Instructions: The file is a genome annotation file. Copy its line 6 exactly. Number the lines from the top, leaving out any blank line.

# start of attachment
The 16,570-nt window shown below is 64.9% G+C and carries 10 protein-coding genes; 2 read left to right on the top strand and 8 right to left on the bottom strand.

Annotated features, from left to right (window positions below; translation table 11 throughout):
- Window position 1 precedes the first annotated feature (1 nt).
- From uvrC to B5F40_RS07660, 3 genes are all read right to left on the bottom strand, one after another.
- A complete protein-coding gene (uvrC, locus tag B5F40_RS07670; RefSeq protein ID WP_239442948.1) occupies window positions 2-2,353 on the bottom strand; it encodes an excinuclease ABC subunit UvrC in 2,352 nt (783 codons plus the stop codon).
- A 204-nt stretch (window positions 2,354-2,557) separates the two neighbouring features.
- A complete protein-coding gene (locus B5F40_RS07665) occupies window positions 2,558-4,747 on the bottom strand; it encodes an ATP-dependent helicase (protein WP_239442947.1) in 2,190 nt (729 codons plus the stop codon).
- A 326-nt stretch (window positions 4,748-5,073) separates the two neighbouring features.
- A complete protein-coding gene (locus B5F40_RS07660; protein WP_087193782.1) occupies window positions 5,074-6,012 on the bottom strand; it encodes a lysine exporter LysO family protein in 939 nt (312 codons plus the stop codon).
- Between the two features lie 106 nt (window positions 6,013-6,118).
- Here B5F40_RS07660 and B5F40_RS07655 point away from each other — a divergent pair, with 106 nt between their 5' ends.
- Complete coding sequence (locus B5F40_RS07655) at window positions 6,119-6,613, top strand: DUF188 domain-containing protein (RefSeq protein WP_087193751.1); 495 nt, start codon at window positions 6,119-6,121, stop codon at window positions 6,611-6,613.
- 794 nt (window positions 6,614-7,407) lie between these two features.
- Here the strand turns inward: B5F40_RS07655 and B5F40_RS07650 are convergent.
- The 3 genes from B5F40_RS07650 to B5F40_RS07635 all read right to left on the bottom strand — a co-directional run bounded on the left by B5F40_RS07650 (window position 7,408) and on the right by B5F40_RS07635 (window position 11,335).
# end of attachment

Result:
- A 204-nt stretch (window positions 2,354-2,557) separates the two neighbouring features.